From a practical standpoint, the pneumonic phase of larval migrations can only be suspected for the simultaneous appearance of respiratory symptoms in all puppies of a litter within two weeks after birth. Specific diagnosis of patent toxocarosis is achieved through standard copromicroscopic floatation because eggs of T. canis T. cati and T. leonina (Figure 3) are usually present in high number and easy to identify. However, in certain areas of the World (e.g. North America) the raccoon roundworm Baylisascaris procyonis can pose diagnostic challenges. This ascarid causes patent infections also in dogs [197, 198], and its eggs greatly resemble those of T. canis, thus representing a diagnostic problem and an important danger for human health. In fact, the vast majority of humans who ingest infective eggs of B. procyonis suffer from severe permanent neurological damage or even die [199]. Hence, at least where this parasite is endemic, veterinary personnel must be skillful and trained in recognizing eggs of B. procyonis for preservation of the public health of people eventually exposed to faeces eliminated by dogs infected by B. procyonis. Even though this is true for North America, this parasite has been introduced also in Europe and Asia with its natural wild host [200]. Hence, what the future will hold on this life-threatening zoonosis in other continents is currently unknown.
Figure 3

Floatation with zinc sulphate: eggs of Toxocara canis (A), Toxocara cati (B), Toxascaris leonina (C), Uncinaria stenocephala (D1) and Ancylostoma caninum (D2).

Diagnosis of ancylostomosis in dogs and cats cannot be achieved at the species level for the overlapping morphological and morphometric features of Ancylostoma spp. eggs (Figure 3). Coprocultures can be performed for a specific diagnosis but, from a practical standpoint, the presence of hookworm eggs in pets’ faeces would require a parasiticide treatment regardless of the species affecting the animal. Eggs of U. stenocephala (Figure 3) can be identified by their larger size [36].

Veterinarians should convince pet owners of the importance of periodic faecal examinations. In the first year of life any pet should undergo at least 2–4 copromicroscopic examinations and then, when adult, it should be examined more than once per year according to health status, lifestyle and frequency of treatments. Specifically, free ranging animals and those living indoors but allowed to go outside should always be subjected to regular examination of the faeces. Particular attention should be given to copromicroscopic analyses carried out in the worm control programs. When a monthly-based treatment program is not performed, faecal examinations every 1–3 months of susceptible pets is an efficacious way of evaluating the re-occurrence of intestinal parasitoses in previously treated animals. Indeed, post-treatment faecal examinations are important to evaluate success of drug administration and, in a future perspective, to detect any indication of drug resistance in ancylostomatids and ascarids. On the other hand, coprophagy is relatively common in dogs, thus the presence of eggs in stool samples after treatment could often be due not to failure of treatments but rather to ingestion of their own defecation or other animals’ faeces [84].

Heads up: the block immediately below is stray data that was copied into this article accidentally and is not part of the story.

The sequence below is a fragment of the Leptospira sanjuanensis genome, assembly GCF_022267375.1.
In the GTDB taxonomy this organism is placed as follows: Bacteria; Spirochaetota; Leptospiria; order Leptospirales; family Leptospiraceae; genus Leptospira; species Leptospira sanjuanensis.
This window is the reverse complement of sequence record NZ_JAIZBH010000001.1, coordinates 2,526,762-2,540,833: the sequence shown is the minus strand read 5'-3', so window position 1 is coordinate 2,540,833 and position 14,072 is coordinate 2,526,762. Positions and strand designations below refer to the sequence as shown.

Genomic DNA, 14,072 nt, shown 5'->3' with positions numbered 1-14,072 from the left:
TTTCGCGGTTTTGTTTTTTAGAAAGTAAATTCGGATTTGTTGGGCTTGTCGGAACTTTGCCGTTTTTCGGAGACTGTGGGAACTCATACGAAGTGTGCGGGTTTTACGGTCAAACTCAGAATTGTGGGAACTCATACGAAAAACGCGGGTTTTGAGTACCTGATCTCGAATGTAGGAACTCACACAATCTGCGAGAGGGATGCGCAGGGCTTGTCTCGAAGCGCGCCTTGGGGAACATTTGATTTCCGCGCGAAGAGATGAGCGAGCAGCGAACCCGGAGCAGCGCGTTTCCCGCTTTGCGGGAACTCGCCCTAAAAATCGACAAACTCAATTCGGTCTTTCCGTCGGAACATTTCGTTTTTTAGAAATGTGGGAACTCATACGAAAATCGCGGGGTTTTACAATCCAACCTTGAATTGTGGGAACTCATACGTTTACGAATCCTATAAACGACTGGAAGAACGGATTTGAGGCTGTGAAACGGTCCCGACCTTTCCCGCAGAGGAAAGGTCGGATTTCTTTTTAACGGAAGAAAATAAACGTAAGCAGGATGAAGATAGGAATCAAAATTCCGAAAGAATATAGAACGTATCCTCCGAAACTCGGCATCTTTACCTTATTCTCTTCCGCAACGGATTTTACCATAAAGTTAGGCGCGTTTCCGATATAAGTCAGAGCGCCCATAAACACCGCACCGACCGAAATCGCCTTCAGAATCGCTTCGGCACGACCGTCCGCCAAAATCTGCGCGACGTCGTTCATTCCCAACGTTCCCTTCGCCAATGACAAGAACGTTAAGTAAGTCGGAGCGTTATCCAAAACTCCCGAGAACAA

Awareness of the general public and pet owners: A need to enhance risk perception without causing alarm

Controlling ascaridosis and ancylostomosis in pets is crucial to reduce infection risk for other companion animals and to minimize public health hazards. All categories involved in pet medicine should take care of animal health and public behavior, given that human syndromes caused by pet nematodes may lead to permanent damage [18, 88].

Awareness of pet owners and the general public and continuous education of veterinarians are at the basis of effective prevention. Dissemination of understanding and knowledge of transmission routes, at-risk categories and areas, and control methods are pivotal to minimize possibilities of human and animal infections. Although virtually all of the majority of roundworms and hookworms affecting dogs and cats may cause human diseases, the public risk perception in general is poor. As a key example, despite the infection by Toxocara spp. is the most prevalent human helminthosis in some industrialized countries, public awareness of this syndrome is scant [201]. A survey carried out in the UK has shown than less than the half of the people interviewed, including pet-owners and non-pet-owners, perceived the risk of transmission of nematodes from pets to humans. Interestingly, no differences in hazard awareness was found between people who owned a pet and people who did not [202]. Another study performed in a developed area of Brazil has demonstrated that the majority of dog owners did not know about intestinal parasites, sources of infections, possible risk factors for zoonoses and focused prophylactic measures. Therefore, the high presence of zoonotic species in owned dogs of the studied region, along with the lack of information known by owners, endorse that the risk of zoonotic infection by canine intestinal nematodes may be indeed high [59].